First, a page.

Definition of ism in English:



derogatory, informal
  • A distinctive practice, system, or philosophy, typically a political ideology or an artistic movement.

    ‘of all the isms, fascism is the most repressive’
    • ‘Some politicos cling to venal isms that stunt their own thinking and the growth of the nation, and delay the maturing of its democracy.’
    • ‘Values are a shared set of beliefs or creeds, convictions and ideologies, or a set of isms.’
    • ‘They don't go much for isms, either, just quiet happiness is all they're prepared to recognise.’
    • ‘There's no discrimination here in the Blogosphere; no isms to get in the way of writing.’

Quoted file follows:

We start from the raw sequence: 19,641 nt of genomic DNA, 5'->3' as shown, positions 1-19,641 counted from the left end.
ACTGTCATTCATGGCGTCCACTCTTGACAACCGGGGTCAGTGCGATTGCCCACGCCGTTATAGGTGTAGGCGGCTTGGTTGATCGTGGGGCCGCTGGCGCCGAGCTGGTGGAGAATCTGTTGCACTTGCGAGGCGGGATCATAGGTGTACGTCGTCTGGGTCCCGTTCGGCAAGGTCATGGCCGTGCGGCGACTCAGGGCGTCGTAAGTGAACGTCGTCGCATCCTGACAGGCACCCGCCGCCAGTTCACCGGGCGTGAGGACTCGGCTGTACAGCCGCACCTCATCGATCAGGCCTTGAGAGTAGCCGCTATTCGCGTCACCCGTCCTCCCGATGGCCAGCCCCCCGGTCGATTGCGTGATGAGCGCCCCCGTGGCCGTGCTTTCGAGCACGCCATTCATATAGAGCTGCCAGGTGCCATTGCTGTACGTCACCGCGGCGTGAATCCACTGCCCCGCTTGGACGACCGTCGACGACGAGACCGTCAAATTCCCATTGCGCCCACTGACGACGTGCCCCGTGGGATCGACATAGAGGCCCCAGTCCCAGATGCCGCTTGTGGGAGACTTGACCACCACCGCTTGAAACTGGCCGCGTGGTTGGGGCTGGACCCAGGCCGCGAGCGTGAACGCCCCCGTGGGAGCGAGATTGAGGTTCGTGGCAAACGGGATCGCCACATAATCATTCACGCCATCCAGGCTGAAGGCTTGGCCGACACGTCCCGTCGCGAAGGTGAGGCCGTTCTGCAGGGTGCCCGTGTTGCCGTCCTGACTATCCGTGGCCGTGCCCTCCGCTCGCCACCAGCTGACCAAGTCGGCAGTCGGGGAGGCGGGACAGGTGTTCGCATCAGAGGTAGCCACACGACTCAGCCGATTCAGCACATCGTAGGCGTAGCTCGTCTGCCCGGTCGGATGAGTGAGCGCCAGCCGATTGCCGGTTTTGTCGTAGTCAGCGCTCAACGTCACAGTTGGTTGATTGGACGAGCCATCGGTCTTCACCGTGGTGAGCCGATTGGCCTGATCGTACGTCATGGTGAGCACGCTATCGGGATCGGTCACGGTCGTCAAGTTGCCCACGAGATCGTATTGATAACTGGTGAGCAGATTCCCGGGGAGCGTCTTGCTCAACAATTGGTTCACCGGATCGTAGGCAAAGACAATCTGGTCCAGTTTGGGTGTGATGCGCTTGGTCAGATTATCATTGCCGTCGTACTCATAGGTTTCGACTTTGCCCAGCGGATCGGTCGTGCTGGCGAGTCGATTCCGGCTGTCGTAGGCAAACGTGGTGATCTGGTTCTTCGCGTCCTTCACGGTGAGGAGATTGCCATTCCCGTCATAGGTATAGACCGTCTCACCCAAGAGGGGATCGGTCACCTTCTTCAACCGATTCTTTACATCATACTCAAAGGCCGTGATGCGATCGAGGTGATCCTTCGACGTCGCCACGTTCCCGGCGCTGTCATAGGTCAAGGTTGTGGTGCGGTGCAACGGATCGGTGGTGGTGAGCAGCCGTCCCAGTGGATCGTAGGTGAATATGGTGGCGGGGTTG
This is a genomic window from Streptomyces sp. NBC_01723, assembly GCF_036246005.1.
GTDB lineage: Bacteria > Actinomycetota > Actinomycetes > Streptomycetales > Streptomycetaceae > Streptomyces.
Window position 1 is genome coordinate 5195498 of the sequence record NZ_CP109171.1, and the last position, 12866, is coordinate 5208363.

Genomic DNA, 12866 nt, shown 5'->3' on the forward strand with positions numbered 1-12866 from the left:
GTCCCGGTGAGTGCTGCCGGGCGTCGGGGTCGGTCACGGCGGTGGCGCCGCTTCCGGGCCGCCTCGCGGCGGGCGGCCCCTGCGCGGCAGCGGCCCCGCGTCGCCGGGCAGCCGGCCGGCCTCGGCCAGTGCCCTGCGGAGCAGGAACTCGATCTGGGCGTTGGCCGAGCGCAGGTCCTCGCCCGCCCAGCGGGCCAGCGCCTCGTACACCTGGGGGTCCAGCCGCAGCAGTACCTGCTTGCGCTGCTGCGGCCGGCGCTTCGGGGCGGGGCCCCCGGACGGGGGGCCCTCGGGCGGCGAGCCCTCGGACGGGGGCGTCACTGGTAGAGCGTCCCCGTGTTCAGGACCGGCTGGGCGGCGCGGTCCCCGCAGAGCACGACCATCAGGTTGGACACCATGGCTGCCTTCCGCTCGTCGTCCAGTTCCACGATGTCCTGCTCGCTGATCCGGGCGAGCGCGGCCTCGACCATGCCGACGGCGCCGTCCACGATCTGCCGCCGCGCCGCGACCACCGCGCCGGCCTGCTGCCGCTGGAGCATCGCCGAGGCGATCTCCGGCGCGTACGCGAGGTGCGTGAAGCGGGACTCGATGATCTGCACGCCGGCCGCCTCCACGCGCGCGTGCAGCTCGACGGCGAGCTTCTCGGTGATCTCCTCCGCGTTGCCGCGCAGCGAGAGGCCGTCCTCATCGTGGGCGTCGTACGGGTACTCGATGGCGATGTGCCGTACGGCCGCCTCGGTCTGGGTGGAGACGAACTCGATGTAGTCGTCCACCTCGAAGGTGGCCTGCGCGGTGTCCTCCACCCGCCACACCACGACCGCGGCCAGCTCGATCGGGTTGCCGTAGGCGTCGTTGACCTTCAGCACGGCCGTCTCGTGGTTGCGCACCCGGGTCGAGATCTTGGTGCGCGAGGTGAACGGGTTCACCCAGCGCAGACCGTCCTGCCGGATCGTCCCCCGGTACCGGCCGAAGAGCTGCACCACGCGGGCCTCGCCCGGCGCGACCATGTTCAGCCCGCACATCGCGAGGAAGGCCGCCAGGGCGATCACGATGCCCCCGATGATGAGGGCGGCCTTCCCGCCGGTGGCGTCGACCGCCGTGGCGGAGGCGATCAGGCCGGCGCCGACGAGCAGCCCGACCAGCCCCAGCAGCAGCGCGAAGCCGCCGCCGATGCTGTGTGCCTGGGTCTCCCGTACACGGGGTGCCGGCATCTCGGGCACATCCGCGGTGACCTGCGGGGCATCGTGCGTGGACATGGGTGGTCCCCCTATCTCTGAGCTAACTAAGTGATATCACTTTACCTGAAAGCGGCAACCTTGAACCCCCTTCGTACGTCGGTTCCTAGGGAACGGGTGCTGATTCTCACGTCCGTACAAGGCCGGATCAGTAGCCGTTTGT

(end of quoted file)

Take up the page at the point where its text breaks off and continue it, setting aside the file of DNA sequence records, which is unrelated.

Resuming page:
• ‘A person should not believe in an ism, he should believe in himself.’
    • ‘However, the most controversial character is Kitten - a writhing mass of isms and chips on her shoulder.’
    • ‘If any of you have ever wondered what postmodernism is, or what any of the other isms are for that matter, then this week's column is for you.’
    • ‘What are tools, and what is the nature of their inherence in specific ideologies, isms, and worldviews?’
    • ‘Ideology was foreign, and impressive-sounding, and was to generate many books with chapters recounting the arguments of the various isms of which political debate is composed.’
    • ‘Seuss railed against the evil isms of his day - fascism, anti-Semitism, anti-black racism - with the full force of his tensile imagination.’
    way of thinking, school of thought, persuasion, creed, credo, doctrine, belief, faith, outlook, opinion, point of view
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Late 17th century: independent usage of -ism.